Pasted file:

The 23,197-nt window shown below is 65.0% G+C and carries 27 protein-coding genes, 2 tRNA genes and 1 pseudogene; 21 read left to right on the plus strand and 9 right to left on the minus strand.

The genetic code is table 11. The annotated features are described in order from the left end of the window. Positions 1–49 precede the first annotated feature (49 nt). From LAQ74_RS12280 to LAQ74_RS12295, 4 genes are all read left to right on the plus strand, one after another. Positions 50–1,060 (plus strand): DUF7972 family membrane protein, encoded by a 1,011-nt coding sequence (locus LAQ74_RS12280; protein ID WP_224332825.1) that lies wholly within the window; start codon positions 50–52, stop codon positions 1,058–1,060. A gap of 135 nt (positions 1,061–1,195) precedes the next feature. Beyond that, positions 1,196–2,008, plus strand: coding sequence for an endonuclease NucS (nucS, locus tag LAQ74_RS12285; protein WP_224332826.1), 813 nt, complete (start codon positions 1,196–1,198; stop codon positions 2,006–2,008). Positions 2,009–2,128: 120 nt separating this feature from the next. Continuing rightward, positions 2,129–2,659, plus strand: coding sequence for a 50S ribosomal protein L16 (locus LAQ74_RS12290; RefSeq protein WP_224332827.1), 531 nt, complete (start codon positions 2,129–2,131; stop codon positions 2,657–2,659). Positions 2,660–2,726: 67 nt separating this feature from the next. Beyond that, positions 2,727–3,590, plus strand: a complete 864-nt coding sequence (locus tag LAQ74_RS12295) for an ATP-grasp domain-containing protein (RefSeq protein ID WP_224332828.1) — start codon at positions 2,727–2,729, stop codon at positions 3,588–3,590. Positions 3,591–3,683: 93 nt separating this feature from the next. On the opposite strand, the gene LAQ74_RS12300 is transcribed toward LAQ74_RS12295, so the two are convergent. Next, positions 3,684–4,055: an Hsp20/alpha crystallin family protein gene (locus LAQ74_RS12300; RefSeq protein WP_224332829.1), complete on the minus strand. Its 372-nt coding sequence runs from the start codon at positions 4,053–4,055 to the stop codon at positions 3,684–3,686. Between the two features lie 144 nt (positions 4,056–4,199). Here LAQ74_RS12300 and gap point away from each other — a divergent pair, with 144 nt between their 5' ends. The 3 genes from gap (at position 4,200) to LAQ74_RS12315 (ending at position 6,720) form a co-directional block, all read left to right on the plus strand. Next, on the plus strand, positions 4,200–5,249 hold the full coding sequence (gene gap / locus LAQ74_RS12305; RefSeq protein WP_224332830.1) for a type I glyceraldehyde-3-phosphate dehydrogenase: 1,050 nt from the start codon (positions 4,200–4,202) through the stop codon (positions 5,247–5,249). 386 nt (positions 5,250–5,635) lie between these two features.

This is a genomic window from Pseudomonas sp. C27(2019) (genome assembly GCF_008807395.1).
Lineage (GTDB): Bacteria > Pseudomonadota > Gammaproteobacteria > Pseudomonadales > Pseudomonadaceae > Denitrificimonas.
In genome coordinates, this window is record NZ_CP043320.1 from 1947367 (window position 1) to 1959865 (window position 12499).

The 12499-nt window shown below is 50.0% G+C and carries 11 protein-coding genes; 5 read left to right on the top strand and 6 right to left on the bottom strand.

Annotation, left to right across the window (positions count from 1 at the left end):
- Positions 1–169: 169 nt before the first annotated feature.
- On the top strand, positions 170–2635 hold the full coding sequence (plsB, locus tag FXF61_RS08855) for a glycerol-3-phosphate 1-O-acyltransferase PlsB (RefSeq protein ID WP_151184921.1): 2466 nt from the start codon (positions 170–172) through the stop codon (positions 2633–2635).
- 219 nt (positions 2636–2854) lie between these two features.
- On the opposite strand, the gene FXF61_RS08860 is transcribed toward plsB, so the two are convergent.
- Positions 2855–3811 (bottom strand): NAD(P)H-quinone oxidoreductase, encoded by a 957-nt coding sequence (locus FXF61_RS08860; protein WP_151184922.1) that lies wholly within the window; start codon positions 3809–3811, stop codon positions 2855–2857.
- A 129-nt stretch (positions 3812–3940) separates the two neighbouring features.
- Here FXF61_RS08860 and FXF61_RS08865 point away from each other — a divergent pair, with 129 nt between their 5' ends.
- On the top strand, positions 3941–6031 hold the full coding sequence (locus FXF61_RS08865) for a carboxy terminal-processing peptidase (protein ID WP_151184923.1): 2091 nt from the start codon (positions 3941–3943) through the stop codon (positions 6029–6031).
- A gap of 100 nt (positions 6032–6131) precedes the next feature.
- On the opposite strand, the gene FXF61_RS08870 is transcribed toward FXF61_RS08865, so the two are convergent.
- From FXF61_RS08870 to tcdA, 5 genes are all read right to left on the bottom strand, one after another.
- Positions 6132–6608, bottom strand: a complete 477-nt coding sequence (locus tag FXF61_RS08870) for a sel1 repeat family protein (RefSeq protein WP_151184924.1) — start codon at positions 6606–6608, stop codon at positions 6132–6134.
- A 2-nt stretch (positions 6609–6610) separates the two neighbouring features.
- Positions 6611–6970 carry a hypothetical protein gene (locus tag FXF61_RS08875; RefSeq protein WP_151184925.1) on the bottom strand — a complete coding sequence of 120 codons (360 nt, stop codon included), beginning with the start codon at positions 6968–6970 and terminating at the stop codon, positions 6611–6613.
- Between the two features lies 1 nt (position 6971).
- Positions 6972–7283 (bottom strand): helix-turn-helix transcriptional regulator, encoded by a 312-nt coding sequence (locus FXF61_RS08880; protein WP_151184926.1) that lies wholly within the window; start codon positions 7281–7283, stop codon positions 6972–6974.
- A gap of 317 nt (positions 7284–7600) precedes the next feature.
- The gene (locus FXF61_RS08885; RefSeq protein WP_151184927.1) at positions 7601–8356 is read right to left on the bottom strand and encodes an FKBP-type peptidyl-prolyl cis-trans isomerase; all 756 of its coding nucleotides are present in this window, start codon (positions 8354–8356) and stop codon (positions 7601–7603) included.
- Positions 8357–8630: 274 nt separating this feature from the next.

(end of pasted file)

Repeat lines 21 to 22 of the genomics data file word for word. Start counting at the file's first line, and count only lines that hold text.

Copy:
- Positions 6611–6970 carry a hypothetical protein gene (locus tag FXF61_RS08875; RefSeq protein WP_151184925.1) on the bottom strand — a complete coding sequence of 120 codons (360 nt, stop codon included), beginning with the start codon at positions 6968–6970 and terminating at the stop codon, positions 6611–6613.
- Between the two features lies 1 nt (position 6971).